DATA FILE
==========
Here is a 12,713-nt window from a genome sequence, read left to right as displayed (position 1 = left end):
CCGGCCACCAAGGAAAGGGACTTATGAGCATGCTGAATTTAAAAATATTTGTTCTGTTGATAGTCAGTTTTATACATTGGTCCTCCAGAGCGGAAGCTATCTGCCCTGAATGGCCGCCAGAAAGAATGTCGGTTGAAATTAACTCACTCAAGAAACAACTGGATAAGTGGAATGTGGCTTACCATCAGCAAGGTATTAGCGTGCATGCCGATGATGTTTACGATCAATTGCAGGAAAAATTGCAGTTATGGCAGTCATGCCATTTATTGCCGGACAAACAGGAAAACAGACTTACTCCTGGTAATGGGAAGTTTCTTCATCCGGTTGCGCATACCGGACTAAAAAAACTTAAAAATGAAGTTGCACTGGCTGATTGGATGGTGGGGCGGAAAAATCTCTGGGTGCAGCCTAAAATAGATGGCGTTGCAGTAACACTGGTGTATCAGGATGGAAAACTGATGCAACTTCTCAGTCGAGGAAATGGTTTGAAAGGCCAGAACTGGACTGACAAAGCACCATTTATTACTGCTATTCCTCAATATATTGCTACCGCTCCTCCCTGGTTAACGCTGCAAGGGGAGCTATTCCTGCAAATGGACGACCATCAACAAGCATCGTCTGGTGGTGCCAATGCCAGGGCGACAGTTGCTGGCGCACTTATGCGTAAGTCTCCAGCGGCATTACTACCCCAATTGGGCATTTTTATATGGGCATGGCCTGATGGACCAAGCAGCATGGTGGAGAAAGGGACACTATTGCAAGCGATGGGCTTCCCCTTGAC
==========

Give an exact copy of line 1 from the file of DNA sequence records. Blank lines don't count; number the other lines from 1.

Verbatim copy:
Here is a 12,713-nt window from a genome sequence, read left to right as displayed (position 1 = left end):